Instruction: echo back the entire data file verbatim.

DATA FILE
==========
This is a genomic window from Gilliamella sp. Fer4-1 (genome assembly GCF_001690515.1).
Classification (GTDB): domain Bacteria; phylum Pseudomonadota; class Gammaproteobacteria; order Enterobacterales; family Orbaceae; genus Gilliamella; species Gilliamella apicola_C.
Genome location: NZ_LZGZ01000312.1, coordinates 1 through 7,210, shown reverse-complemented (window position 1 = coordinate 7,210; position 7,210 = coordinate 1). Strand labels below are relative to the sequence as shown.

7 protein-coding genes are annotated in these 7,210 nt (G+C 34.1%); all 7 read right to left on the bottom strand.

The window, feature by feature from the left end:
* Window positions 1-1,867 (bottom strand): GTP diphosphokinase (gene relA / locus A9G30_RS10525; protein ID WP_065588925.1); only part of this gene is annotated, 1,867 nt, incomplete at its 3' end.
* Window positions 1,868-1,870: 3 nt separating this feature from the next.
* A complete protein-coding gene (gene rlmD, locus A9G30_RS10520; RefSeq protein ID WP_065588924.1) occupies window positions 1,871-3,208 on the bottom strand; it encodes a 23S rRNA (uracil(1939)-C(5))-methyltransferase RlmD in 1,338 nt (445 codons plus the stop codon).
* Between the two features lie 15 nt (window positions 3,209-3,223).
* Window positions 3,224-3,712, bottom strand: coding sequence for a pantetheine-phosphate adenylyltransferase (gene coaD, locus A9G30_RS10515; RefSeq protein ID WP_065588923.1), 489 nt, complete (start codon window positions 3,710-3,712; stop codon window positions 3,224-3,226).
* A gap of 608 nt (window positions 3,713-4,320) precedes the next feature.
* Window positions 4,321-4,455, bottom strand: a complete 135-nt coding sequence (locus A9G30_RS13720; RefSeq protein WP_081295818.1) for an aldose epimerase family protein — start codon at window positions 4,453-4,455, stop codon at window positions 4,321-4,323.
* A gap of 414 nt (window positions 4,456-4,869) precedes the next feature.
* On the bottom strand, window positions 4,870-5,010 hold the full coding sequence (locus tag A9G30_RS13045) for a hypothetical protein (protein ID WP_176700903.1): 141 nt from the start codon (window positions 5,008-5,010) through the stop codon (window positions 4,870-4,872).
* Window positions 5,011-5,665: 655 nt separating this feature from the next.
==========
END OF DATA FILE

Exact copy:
This is a genomic window from Gilliamella sp. Fer4-1 (genome assembly GCF_001690515.1).
Classification (GTDB): domain Bacteria; phylum Pseudomonadota; class Gammaproteobacteria; order Enterobacterales; family Orbaceae; genus Gilliamella; species Gilliamella apicola_C.
Genome location: NZ_LZGZ01000312.1, coordinates 1 through 7,210, shown reverse-complemented (window position 1 = coordinate 7,210; position 7,210 = coordinate 1). Strand labels below are relative to the sequence as shown.

7 protein-coding genes are annotated in these 7,210 nt (G+C 34.1%); all 7 read right to left on the bottom strand.

The window, feature by feature from the left end:
* Window positions 1-1,867 (bottom strand): GTP diphosphokinase (gene relA / locus A9G30_RS10525; protein ID WP_065588925.1); only part of this gene is annotated, 1,867 nt, incomplete at its 3' end.
* Window positions 1,868-1,870: 3 nt separating this feature from the next.
* A complete protein-coding gene (gene rlmD, locus A9G30_RS10520; RefSeq protein ID WP_065588924.1) occupies window positions 1,871-3,208 on the bottom strand; it encodes a 23S rRNA (uracil(1939)-C(5))-methyltransferase RlmD in 1,338 nt (445 codons plus the stop codon).
* Between the two features lie 15 nt (window positions 3,209-3,223).
* Window positions 3,224-3,712, bottom strand: coding sequence for a pantetheine-phosphate adenylyltransferase (gene coaD, locus A9G30_RS10515; RefSeq protein ID WP_065588923.1), 489 nt, complete (start codon window positions 3,710-3,712; stop codon window positions 3,224-3,226).
* A gap of 608 nt (window positions 3,713-4,320) precedes the next feature.
* Window positions 4,321-4,455, bottom strand: a complete 135-nt coding sequence (locus A9G30_RS13720; RefSeq protein WP_081295818.1) for an aldose epimerase family protein — start codon at window positions 4,453-4,455, stop codon at window positions 4,321-4,323.
* A gap of 414 nt (window positions 4,456-4,869) precedes the next feature.
* On the bottom strand, window positions 4,870-5,010 hold the full coding sequence (locus tag A9G30_RS13045) for a hypothetical protein (protein ID WP_176700903.1): 141 nt from the start codon (window positions 5,008-5,010) through the stop codon (window positions 4,870-4,872).
* Window positions 5,011-5,665: 655 nt separating this feature from the next.